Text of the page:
Google may not be the innovator that everyone seems to think it is, but it has a great talent for spotting exploitable deficiencies in the current computer user's world. Case in point: Google Talk.

Fast on the heels of its new desktop search doohickey, Google (NASDAQ:GOOG) today announced a long-awaited instant messaging program. (Its development was about as secret as the plumbing-related plot twist in The Crying Game.)

First things first. Some of the stories out there are claiming that this is a "net telephony" product. It's not. In fact, Google Talk isn't even much of a chat client, as early adopters will find out. In its current iteration, it's only able to connect users who are part of the just-hatched Google network.

In that respect, it's not much different from the competing standards offered by Yahoo! (NASDAQ:YHOO), Microsoft (NASDAQ:MSFT), and Time Warner's (NYSE:TWX) AOL, except that those systems already have millions of users. Run Google Talk today, and it's like showing up early at a cocktail party. You'll need to wait a while to exchange your urbane bons mots.

What makes Google's chat program such a threat to the status quo is what it plans to do: Connect everyone to everyone. Currently, you can't send messages to your MSN buddies if you're running the AOL or Yahoo! chat programs -- unless you clutter up you desktop by running all three. What Google will try to do is, for the first time, build bridges across all the competing products.

At least, that's the story you're going to hear today. Savvy techies will note that there are already free IM clients out there that cross the networks, handling several IM protocols at once. These Rosetta stones of instant messaging include Jabber, the open-source standard favored by Apple (NASDAQ:AAPL) and said to be the backbone of Google's product.

But here's the catch: Current cross-platform products generally lack the video and audio capabilities of their more sophisticated but narrow-minded cousins. If Google can span the services without sacrificing the voice and video content that net users have come to expect, it will no doubt become the chat client of choice. And if it manages to integrate IM-to-telephone connectivity via voice over Internet protocol, then everyone from Vonage and Skype to Comcast (NASDAQ:CMCSA) will be looking over their shoulders.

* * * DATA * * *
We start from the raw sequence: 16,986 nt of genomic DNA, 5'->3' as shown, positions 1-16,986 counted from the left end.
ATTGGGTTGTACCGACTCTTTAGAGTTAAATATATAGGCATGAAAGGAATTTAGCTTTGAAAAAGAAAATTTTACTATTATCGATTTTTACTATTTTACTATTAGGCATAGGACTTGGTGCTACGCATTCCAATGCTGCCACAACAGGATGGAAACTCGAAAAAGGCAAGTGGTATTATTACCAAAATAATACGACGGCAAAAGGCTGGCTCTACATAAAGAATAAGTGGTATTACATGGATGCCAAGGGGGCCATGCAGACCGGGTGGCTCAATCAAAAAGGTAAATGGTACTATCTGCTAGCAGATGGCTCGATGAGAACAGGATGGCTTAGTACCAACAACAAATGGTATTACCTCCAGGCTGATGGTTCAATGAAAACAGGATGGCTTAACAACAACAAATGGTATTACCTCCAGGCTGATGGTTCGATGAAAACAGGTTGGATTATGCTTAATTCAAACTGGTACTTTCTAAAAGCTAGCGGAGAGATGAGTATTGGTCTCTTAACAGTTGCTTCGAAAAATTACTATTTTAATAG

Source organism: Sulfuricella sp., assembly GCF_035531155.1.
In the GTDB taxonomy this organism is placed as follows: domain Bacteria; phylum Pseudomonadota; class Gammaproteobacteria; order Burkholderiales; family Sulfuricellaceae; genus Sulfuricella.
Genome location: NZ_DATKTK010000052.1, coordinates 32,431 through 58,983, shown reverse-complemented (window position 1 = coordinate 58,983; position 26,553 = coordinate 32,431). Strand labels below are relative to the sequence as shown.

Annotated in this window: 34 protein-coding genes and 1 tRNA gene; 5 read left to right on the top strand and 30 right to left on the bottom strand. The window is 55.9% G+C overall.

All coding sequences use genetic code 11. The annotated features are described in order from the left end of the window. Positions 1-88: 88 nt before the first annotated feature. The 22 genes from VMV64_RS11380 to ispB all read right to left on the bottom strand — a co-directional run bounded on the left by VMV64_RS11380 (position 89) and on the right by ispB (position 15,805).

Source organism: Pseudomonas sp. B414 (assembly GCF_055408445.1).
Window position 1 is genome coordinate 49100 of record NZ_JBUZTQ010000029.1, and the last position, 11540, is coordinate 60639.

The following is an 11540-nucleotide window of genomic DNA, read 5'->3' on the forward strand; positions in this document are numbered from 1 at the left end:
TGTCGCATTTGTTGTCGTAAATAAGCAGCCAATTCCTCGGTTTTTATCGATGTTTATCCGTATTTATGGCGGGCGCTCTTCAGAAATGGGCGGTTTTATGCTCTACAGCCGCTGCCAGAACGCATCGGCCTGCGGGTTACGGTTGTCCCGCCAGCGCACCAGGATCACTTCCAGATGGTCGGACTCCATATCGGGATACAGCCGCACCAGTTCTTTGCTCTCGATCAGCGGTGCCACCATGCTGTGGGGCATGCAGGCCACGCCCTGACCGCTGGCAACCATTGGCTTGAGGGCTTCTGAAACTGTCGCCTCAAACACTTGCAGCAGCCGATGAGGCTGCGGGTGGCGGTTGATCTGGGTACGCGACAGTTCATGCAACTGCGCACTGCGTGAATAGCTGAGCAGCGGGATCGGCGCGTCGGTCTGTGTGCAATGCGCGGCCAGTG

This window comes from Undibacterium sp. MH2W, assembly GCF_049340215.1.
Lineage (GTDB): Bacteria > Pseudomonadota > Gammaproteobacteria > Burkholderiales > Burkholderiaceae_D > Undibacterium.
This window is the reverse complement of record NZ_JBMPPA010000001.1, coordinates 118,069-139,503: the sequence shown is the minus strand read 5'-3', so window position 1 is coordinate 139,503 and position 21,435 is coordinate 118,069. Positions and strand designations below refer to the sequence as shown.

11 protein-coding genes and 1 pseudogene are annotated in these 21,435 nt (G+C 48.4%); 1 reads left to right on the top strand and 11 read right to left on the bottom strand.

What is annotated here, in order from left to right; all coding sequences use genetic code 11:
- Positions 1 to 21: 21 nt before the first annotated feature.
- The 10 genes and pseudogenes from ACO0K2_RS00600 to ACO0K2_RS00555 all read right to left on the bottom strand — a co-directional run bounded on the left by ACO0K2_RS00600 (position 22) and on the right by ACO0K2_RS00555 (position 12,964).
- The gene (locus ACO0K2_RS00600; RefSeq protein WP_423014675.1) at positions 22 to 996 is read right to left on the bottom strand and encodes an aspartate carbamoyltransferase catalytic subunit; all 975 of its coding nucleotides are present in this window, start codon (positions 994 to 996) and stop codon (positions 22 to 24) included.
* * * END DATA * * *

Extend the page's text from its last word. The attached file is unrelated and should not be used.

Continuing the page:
So what's in it for Google? VoiP fees? Perhaps someday. But for now, the same as usual. Eyeballs, data points, and traffic for its revenue-producing search products. As the firm moves toward becoming the premier portal, it stands to claim even more of the online ad market. And as its desktop tools and mail programs delve deeper into your files to learn more about what's on your mind, Google's search products can deliver more effective, targeted ads -- or so the theory goes.

What's clear to me is that the time has come for Microsoft, Yahoo!, and AOL to tear down their walls. If they hope to salvage their IM audiences, they're going to need to forget the old-fashioned idea of a captive audience and compete on the strength of their IM software. If they don't, they'll lose even more ground to Google's latest case of reinventing the wheel, and getting it right.

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Seth Jayson installs at least five new programs per week. Most of them -- like Google Talk -- don't make the cut. At the time of publication, he had no position in any company mentioned here. View his stock holdings and Fool profile here . Time Warner is a Motley Fool Stock Advisor pick. Fool rules arehere.